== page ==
Uplands of promise beckon for Chinese companies

Updated: 2015-07-27 14:13

By Wu Bin(China Daily USA)

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Since China's reform and opening-up began 35 or so years ago, huge changes have taken place in the way the country's companies are run.

Even more alluring is the fact that by setting up factories in Africa, these companies can get around some of the trade barriers that Chinese domestic products face on the continent and gain easy access to the markets of developed countries.

However, in all of this, Chinese companies will inevitably face risks posed by changing investment policies and market access regulations in various African countries, and not every company will be able to afford the costs that these circumstances place on them.

The biggest advantage of building industrial parks in Africa is a reduction in investment risks and costs, so when Chinese companies go global they tend to go in groups and work together. That is an effective way to expand overseas, especially for private companies.

From individual companies investing and building factories overseas on their own, to national policy supporting the construction of industrial parks to build collective strength, the going global strategy has grown in leaps and bounds.

Chinese industrial parks in Africa are no longer limited to providing services to companies in such parks but are willing to attract secondary manufacturing, with trade developers being located in the parks.

At present these parks fall into two categories: economic and trade cooperation zones set up since 2006, and industrial parks for independently self-funded Chinese companies.

The establishment of industrial parks in Africa will significantly contribute to Africa's industrialization. The World Bank says that China-Africa trade has grown 100 fold since 1990, which has opened the door for Chinese enterprises to take advantage of the African market and labor resources.

In many developing countries, particularly in Africa and Southeast Asia, industrial parks have become a successful instrument in supporting competitiveness and promoting export-oriented industries and broader economic reform. China has become the most successful model in using industrial parks to attract foreign investment.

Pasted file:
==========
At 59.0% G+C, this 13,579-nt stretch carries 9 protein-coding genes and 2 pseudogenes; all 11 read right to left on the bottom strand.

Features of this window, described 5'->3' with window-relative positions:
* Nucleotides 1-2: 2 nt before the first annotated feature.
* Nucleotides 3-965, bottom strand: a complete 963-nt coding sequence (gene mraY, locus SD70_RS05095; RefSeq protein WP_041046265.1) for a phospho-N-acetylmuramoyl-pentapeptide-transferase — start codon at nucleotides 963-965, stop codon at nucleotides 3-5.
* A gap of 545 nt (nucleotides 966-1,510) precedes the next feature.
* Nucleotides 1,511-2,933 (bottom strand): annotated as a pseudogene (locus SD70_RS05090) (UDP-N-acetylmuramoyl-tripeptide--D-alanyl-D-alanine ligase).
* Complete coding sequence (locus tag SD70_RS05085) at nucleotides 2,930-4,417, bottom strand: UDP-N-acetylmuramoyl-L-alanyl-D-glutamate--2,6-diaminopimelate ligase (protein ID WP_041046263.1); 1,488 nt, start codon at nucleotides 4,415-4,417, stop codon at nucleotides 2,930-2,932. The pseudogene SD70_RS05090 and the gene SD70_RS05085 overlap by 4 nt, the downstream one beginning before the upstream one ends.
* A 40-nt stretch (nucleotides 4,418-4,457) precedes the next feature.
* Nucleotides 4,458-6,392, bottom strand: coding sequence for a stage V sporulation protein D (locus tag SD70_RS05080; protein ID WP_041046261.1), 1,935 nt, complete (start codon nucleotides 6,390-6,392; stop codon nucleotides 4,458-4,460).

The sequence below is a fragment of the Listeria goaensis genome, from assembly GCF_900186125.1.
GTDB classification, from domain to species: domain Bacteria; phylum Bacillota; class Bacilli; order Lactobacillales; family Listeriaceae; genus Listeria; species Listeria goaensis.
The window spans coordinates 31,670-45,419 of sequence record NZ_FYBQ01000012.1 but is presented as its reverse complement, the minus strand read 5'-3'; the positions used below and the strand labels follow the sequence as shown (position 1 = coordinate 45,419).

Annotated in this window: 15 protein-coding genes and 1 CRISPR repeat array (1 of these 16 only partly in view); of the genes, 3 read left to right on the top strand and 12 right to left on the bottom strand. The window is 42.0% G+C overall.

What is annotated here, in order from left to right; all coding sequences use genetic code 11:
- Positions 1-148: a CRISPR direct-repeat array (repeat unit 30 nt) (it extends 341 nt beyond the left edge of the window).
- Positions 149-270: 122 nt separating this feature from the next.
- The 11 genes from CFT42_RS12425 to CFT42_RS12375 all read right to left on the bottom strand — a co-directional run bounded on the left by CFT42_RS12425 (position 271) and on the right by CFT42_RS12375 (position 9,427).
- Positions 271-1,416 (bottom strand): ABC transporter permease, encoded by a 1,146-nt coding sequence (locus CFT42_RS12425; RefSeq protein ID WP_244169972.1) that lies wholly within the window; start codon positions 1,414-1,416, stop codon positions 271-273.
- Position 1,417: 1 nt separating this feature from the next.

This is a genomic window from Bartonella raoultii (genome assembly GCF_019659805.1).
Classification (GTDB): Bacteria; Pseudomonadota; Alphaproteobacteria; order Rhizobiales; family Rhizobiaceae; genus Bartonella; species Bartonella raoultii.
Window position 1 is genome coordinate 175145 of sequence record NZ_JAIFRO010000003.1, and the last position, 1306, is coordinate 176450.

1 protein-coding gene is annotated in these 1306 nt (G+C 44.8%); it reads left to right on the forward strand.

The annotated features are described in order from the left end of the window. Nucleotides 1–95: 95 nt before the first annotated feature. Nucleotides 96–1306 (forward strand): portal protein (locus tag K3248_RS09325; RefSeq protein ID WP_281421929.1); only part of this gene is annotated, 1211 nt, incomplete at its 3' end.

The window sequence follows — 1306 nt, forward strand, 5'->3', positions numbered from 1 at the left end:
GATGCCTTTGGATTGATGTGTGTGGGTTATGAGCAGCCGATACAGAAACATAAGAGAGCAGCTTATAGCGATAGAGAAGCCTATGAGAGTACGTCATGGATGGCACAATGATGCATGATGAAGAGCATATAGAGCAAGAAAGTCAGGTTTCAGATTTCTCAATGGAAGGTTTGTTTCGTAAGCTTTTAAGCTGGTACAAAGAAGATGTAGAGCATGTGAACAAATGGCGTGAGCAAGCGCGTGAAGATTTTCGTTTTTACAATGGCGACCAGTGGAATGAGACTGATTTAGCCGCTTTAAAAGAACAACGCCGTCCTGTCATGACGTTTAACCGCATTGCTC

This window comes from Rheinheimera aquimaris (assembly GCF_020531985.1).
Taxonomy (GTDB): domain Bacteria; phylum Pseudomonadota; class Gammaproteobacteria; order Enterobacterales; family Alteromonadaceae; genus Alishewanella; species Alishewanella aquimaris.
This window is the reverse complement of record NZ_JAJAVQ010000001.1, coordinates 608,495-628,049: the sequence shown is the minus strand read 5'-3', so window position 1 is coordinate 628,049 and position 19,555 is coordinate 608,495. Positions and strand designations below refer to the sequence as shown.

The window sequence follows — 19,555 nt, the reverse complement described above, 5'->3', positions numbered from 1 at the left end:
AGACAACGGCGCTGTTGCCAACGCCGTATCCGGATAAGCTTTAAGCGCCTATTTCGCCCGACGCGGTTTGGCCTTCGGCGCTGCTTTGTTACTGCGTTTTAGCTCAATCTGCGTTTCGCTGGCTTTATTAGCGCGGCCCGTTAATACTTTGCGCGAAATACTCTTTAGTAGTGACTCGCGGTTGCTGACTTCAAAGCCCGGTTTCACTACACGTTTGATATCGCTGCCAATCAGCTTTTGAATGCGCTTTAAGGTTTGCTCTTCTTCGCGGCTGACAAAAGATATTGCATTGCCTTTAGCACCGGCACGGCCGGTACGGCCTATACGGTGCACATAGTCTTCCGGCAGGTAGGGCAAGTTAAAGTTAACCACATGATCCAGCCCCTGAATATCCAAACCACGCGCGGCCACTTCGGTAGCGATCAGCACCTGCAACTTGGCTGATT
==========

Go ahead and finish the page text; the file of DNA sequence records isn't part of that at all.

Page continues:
Since 2007 the Chinese government has helped Chinese companies set up six industrial parks in Egypt, Zambia, Nigeria, Ethiopia and Mauritius. Many African governments and international economic think tanks reckon this innovative mechanism has been highly beneficial.

For instance, the Eastern Industry Zone in Ethiopia helps labor-intensive light industry to achieve industrial agglomeration. We are now in a critical period, one in which the global industry value chain is being rebuilt.

Africa provides an ideal industrial setting in which Chinese industry, especially light industry, can come together. China and African countries should seize this golden opportunity to beat their rivals and occupy the uplands of the global value chain.

For Chinese companies, industrialization and urbanization in Africa have created a rare opportunity to go out. With continuous improvement in productivity and in infrastructure, the opportunities for Chinese companies in Africa can only grow.

The orderly transfer of productive capacity not only promotes economic growth in Africa but also gives Chinese industry space to upgrade and transform itself.

It needs to be stressed that China's industrial parks in Africa are just in their infancy. They need time to develop, localize and blend into the local environment. Production has often been disrupted, mainly because different companies are at different stages of internationalization, and some are seriously hampered as a result of poor production and employment methods.

Chinese companies that wish to build or invest in Africa should do thorough research before taking the plunge, and methodically look at areas in which they could invest.

Before setting up shop in a park they need to plan strategically, and the research they do needs to take account not only of investment opportunities, but business regulations and market information as well.

Such planning will enlighten these companies on African national industrial policy and other macro-economic issues, including exchange rates, fiscal and monetary policy and infrastructure planning.

The author is a senior researcher at the Chinese Academy of International Trade and Economic Cooperation in Beijing. The views do not necessarily reflect those of China Daily.

(China Daily USA 07/27/2015 page16)